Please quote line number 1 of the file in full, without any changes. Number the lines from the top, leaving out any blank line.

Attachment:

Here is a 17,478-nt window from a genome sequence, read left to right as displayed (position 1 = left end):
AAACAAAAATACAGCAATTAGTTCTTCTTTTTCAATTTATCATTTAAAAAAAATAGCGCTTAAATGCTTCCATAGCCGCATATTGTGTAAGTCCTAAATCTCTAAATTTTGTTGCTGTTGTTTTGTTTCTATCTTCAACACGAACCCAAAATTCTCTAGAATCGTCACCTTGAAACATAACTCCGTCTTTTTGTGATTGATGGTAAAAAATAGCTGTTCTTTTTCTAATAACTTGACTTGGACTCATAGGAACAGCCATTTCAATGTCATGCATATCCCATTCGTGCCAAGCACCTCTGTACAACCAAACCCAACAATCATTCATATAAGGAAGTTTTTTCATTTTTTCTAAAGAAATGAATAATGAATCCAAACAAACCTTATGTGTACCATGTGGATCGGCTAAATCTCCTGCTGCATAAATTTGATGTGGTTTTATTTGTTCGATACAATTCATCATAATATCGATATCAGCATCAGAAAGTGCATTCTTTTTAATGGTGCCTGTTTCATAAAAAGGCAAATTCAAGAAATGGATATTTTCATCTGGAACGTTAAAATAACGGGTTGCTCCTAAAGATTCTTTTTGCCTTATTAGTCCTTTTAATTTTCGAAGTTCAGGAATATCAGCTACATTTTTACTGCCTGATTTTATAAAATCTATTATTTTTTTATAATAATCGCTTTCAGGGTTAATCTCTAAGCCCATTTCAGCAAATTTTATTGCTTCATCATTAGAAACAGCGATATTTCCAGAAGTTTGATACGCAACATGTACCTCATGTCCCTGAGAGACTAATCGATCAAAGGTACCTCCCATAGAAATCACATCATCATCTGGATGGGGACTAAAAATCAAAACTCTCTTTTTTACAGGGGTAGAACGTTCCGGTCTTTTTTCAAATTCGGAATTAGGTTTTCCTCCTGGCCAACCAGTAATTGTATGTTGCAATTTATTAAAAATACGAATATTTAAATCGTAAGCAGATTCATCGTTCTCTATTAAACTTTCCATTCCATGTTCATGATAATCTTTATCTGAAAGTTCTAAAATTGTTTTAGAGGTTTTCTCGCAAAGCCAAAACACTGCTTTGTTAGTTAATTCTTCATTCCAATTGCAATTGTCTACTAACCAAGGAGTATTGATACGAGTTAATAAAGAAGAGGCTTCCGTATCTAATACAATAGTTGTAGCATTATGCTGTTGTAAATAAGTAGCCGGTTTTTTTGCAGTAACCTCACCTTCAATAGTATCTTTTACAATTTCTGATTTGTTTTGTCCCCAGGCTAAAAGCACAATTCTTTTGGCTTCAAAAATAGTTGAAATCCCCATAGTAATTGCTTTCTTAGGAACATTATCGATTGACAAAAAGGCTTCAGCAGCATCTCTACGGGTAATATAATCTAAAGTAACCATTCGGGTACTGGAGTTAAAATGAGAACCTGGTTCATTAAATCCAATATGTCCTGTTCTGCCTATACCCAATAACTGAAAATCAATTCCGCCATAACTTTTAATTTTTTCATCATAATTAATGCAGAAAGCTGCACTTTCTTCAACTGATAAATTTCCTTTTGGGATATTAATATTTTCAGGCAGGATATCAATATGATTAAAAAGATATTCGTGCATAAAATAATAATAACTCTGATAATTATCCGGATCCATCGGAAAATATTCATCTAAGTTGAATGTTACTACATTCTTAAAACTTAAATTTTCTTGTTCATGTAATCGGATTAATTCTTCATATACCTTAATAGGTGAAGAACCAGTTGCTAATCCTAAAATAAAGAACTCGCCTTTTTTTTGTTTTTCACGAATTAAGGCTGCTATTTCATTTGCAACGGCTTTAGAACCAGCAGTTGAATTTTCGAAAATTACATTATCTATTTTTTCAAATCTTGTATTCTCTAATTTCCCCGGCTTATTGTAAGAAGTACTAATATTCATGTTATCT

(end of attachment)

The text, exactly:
Here is a 17,478-nt window from a genome sequence, read left to right as displayed (position 1 = left end):